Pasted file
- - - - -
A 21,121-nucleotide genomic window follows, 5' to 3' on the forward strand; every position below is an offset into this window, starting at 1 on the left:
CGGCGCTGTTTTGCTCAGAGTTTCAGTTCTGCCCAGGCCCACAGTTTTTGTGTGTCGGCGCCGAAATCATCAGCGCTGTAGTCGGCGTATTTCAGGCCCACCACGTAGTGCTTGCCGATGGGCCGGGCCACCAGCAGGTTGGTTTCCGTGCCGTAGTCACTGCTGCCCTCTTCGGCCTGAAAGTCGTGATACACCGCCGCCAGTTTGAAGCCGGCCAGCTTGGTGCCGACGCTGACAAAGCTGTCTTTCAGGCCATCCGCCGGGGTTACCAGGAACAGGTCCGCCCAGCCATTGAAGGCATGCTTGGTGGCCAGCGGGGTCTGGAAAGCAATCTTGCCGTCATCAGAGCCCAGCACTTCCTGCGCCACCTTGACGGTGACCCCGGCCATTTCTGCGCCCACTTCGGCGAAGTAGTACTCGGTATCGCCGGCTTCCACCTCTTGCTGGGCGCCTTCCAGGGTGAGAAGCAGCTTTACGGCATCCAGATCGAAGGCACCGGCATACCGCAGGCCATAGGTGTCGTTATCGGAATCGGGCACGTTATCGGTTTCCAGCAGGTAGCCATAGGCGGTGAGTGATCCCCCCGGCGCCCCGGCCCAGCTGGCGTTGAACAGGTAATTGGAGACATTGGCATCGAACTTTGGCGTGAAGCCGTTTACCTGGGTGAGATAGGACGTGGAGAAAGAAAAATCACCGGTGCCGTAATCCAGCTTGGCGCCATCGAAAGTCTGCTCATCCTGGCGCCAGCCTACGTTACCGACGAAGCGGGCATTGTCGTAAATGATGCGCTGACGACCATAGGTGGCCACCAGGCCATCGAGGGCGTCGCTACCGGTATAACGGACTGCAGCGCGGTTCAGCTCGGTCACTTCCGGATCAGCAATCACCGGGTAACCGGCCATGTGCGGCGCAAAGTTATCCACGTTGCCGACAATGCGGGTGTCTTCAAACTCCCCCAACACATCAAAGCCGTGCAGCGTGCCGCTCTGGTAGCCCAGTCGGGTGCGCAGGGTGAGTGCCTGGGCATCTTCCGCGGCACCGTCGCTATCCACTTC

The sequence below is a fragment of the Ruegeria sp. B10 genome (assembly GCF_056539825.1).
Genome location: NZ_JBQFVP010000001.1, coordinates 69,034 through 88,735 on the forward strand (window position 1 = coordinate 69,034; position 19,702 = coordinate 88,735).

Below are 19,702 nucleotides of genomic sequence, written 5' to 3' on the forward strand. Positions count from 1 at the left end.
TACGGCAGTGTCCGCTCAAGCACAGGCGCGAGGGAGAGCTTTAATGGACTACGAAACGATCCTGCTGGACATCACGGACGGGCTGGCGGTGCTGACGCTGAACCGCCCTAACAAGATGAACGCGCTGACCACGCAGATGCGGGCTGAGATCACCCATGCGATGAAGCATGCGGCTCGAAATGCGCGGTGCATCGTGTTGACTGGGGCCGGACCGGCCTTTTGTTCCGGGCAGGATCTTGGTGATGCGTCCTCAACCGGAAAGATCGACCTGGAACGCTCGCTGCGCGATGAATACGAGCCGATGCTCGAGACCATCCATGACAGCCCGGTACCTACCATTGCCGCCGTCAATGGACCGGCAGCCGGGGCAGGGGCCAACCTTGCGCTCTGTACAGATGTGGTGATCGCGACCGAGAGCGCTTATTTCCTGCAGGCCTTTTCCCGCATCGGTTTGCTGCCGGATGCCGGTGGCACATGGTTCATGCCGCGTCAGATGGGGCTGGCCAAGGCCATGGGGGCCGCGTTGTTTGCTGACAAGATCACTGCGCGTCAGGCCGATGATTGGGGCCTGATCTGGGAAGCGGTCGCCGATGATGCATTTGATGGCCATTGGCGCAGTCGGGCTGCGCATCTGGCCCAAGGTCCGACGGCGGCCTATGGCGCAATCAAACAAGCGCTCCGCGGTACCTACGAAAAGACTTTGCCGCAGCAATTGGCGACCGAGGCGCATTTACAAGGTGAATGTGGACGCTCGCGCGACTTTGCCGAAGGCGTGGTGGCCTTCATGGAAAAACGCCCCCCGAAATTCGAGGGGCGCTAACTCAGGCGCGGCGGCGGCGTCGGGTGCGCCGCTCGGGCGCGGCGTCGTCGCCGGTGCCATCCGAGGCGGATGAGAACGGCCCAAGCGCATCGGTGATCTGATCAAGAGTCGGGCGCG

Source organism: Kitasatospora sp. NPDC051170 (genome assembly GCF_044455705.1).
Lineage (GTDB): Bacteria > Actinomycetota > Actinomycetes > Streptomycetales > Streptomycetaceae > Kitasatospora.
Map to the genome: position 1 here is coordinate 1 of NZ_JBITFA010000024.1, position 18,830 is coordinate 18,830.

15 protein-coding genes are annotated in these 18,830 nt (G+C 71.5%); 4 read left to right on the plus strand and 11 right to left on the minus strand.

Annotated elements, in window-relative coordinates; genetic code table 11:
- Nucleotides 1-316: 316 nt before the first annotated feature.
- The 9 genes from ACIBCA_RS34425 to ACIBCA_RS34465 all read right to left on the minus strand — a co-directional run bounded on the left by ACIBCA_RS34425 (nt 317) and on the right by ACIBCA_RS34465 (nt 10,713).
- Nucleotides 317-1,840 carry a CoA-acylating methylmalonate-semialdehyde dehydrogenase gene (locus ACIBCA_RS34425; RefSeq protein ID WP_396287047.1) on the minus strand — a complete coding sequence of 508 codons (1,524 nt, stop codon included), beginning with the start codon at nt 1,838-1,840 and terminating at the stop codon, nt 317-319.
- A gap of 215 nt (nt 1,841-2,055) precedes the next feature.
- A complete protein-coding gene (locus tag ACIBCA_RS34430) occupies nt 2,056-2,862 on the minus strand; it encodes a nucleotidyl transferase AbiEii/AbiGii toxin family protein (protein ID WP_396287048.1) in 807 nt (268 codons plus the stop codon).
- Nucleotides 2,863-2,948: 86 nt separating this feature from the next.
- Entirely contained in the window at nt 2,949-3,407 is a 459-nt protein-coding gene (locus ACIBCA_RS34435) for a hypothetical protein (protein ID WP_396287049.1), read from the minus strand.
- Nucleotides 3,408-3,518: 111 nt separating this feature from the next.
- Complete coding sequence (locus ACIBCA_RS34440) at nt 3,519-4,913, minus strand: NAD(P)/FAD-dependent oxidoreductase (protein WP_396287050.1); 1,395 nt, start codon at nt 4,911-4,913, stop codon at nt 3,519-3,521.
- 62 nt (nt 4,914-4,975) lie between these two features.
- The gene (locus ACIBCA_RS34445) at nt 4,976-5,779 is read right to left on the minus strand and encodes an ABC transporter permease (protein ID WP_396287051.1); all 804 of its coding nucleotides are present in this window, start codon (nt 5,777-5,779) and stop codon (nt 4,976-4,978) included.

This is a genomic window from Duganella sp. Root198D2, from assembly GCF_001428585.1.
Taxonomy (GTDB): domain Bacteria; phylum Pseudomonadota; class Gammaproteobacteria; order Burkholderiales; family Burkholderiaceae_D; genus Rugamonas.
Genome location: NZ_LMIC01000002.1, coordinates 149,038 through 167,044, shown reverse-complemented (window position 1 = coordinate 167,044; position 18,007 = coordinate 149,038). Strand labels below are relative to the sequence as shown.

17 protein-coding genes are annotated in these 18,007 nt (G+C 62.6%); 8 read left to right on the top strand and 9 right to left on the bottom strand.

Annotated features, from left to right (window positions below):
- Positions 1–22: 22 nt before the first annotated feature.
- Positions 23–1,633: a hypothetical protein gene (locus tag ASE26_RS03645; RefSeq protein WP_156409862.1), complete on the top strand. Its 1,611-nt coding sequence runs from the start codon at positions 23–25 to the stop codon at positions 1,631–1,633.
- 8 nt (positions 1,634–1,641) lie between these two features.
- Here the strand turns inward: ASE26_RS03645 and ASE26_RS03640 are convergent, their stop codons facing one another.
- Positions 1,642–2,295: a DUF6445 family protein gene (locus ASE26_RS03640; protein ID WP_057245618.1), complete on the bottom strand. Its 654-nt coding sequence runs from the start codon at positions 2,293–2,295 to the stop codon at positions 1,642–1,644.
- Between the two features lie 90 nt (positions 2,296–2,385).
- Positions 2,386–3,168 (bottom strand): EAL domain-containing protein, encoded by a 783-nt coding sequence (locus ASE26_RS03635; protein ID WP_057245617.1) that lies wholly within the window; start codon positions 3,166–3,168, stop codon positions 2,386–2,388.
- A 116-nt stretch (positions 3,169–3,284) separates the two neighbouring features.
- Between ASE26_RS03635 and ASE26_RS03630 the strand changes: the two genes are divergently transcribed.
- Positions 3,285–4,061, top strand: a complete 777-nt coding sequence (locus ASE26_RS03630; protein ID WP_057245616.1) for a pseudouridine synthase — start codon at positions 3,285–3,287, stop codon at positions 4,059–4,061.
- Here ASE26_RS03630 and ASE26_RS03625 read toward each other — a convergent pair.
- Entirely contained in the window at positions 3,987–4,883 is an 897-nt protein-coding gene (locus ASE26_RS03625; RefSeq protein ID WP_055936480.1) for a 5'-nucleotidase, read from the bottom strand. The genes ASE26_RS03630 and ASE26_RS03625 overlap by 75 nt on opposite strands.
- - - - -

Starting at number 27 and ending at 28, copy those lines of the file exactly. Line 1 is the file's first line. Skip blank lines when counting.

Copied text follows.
Annotated features, from left to right (window positions below):
- Positions 1–22: 22 nt before the first annotated feature.